Selling it to the Masses

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Chef Rondepierre speaks highly of Cellophane’s ability to keep food fresh, 1934 (Meet Mrs. Allen, Published Collections Department, Hagley Museum and Library, Wilmington, DE 19807).

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DuPont ad emphasizing cleanliness and freshness, 1956 (Series I, Box 43, Folder 33, ‘Advertising tearsheets – 1956’, E.I. du Pont de Nemours & Company Advertising Department records (Accession 1803), Manuscripts and Archives Department, Hagley Museum and Library, Wilmington, DE 19807).

Marketers emphasized, first and foremost, cellophane’s practical benefits for consumers: freshness, protection, and improved sanitation. Moisture-proof cellophane extended the shelf life of food, shielded goods from dirt and grease, and kept medicines, linens, and toiletries germ-free.[1] Advertisements spoke of cellophane as if everyone but the reader already knew about its superior ability to preserve food freshness and sanitation. They also used industry experts to appeal to the intelligence of the average shopper. In an ad within Ladies’ Home Journal, famous chef Jules Rondepierre of Hotel Roosevelt, New York City exclaimed,  “To my friends who buy in small quantities for their homes, I often give this advice: buy foods wrapped in cellophane.”[2] Mrs. Georgette Dunbar Evans, a successful New York businesswoman, stated in the Saturday Evening Post that she was “always glad to see products in cellophane. I know they’re sanitary and in first-class condition, because they haven’t been handled and soiled by shopping crowds.”[3] Shoppers felt they could trust cellophane to perform as advertised, because it seemed as if everyone around them already did.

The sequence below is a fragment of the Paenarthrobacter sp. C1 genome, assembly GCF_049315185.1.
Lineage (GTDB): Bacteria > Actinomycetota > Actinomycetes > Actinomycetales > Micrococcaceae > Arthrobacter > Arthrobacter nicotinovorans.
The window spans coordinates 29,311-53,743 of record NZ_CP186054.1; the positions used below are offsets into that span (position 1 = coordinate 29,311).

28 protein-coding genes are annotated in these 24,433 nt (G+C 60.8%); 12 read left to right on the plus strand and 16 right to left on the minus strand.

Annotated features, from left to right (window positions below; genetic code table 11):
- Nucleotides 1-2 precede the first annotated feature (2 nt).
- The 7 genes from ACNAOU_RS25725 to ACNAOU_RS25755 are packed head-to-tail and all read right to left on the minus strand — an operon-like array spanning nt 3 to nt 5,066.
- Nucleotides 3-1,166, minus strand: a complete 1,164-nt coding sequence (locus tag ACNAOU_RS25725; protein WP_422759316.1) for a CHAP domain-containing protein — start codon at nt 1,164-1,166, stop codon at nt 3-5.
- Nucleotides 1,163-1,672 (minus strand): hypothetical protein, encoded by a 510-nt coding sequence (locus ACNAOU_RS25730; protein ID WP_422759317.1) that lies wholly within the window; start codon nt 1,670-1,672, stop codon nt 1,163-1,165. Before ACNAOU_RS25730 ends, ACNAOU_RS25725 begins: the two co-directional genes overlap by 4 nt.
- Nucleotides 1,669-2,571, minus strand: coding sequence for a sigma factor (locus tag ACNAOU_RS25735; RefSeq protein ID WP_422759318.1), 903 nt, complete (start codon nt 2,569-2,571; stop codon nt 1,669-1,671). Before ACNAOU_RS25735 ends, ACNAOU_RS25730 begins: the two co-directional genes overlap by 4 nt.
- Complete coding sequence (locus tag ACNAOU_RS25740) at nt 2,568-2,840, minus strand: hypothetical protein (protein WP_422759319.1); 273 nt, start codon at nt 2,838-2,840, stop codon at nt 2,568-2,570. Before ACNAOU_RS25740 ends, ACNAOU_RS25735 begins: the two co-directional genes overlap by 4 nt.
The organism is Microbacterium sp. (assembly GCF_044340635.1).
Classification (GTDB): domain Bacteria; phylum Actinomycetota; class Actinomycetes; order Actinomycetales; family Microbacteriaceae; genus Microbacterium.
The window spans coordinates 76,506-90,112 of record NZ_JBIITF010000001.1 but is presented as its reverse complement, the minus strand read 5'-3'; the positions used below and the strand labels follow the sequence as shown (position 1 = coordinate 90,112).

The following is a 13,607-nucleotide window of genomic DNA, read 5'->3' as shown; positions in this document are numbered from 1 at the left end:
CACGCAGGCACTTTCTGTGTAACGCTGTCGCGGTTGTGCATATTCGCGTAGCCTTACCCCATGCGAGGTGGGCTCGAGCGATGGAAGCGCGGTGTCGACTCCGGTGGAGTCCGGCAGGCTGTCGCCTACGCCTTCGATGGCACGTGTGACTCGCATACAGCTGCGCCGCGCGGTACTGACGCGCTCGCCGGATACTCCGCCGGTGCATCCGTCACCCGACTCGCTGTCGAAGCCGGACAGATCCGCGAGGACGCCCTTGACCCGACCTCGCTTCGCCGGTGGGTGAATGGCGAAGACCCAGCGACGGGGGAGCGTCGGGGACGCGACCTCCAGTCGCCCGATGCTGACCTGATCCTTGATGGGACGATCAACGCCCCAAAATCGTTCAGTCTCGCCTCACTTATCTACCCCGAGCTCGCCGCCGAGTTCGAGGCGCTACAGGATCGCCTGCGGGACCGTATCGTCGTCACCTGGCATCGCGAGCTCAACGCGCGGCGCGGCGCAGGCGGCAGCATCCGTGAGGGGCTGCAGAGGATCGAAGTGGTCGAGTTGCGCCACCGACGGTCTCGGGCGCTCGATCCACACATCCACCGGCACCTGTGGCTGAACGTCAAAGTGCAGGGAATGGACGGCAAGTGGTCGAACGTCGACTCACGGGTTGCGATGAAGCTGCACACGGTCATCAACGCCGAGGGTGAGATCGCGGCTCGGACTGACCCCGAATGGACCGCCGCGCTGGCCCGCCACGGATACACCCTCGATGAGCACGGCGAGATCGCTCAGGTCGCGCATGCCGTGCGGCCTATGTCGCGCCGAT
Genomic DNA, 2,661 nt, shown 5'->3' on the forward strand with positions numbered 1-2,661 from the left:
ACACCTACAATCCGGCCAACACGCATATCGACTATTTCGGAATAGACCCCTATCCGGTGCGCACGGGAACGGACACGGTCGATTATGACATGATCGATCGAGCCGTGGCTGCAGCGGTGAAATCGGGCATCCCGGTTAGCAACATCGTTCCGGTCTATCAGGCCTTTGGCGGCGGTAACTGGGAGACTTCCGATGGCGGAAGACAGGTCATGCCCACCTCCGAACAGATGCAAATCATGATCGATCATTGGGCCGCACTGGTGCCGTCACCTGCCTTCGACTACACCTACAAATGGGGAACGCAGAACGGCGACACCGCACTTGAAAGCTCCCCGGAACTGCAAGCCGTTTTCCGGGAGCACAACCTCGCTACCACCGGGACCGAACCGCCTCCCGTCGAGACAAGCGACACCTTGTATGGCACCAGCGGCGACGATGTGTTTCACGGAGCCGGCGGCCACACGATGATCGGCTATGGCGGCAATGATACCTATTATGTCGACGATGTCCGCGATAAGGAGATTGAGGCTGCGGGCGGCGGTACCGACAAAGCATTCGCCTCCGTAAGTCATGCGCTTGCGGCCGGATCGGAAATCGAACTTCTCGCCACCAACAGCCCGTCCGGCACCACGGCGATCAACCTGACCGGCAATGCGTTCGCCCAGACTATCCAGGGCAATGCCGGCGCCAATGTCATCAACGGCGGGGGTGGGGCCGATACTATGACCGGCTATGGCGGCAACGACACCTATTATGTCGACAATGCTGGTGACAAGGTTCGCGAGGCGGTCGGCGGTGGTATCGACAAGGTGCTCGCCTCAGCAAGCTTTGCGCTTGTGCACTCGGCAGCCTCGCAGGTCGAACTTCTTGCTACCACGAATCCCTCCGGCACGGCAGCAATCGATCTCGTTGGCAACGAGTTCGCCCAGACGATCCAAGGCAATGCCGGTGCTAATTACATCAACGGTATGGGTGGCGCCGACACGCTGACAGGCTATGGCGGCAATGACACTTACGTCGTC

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A woman surrounded by “hundreds of products in cellophane,” 1934 (Meet Mrs. Allen, Published Collections Department, Hagley Museum and Library, Wilmington, DE 19807).

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Cellophane outdoing nature in terms of its ability to protect goods, 1932 (Series I, Box 43, Folder 11, ‘Advertising tearsheets – 1931-1932’, E.I. du Pont de Nemours & Company Advertising Department records (Accession 1803), Manuscripts and Archives Department, Hagley Museum and Library, Wilmington, DE 19807).